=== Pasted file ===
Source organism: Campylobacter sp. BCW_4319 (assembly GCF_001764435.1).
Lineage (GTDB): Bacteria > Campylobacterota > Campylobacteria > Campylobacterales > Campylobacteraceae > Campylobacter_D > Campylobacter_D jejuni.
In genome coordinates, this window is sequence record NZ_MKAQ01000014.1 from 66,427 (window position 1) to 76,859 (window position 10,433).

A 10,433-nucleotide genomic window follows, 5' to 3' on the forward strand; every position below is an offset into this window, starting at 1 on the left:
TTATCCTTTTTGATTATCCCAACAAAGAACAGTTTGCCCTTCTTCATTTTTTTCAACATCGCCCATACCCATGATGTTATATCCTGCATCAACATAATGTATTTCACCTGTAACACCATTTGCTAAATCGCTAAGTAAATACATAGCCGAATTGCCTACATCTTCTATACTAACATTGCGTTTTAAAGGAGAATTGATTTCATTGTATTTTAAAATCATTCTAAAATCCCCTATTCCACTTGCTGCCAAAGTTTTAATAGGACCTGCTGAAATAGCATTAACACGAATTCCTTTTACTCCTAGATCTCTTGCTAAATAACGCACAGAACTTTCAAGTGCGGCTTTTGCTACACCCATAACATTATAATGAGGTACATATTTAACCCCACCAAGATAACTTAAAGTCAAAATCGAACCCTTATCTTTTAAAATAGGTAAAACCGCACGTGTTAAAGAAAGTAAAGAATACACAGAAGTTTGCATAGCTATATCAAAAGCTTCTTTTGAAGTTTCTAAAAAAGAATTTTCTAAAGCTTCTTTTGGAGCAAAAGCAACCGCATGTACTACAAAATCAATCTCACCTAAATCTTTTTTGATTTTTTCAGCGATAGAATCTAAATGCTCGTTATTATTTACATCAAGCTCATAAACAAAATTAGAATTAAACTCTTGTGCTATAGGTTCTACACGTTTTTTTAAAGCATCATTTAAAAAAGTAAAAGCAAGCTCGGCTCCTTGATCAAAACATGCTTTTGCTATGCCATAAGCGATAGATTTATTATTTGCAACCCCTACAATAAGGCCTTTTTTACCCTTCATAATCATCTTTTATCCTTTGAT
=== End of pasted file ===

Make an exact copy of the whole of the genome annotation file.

Source organism: Campylobacter sp. BCW_4319 (assembly GCF_001764435.1).
Lineage (GTDB): Bacteria > Campylobacterota > Campylobacteria > Campylobacterales > Campylobacteraceae > Campylobacter_D > Campylobacter_D jejuni.
In genome coordinates, this window is sequence record NZ_MKAQ01000014.1 from 66,427 (window position 1) to 76,859 (window position 10,433).

A 10,433-nucleotide genomic window follows, 5' to 3' on the forward strand; every position below is an offset into this window, starting at 1 on the left:
TTATCCTTTTTGATTATCCCAACAAAGAACAGTTTGCCCTTCTTCATTTTTTTCAACATCGCCCATACCCATGATGTTATATCCTGCATCAACATAATGTATTTCACCTGTAACACCATTTGCTAAATCGCTAAGTAAATACATAGCCGAATTGCCTACATCTTCTATACTAACATTGCGTTTTAAAGGAGAATTGATTTCATTGTATTTTAAAATCATTCTAAAATCCCCTATTCCACTTGCTGCCAAAGTTTTAATAGGACCTGCTGAAATAGCATTAACACGAATTCCTTTTACTCCTAGATCTCTTGCTAAATAACGCACAGAACTTTCAAGTGCGGCTTTTGCTACACCCATAACATTATAATGAGGTACATATTTAACCCCACCAAGATAACTTAAAGTCAAAATCGAACCCTTATCTTTTAAAATAGGTAAAACCGCACGTGTTAAAGAAAGTAAAGAATACACAGAAGTTTGCATAGCTATATCAAAAGCTTCTTTTGAAGTTTCTAAAAAAGAATTTTCTAAAGCTTCTTTTGGAGCAAAAGCAACCGCATGTACTACAAAATCAATCTCACCTAAATCTTTTTTGATTTTTTCAGCGATAGAATCTAAATGCTCGTTATTATTTACATCAAGCTCATAAACAAAATTAGAATTAAACTCTTGTGCTATAGGTTCTACACGTTTTTTTAAAGCATCATTTAAAAAAGTAAAAGCAAGCTCGGCTCCTTGATCAAAACATGCTTTTGCTATGCCATAAGCGATAGATTTATTATTTGCAACCCCTACAATAAGGCCTTTTTTACCCTTCATAATCATCTTTTATCCTTTGAT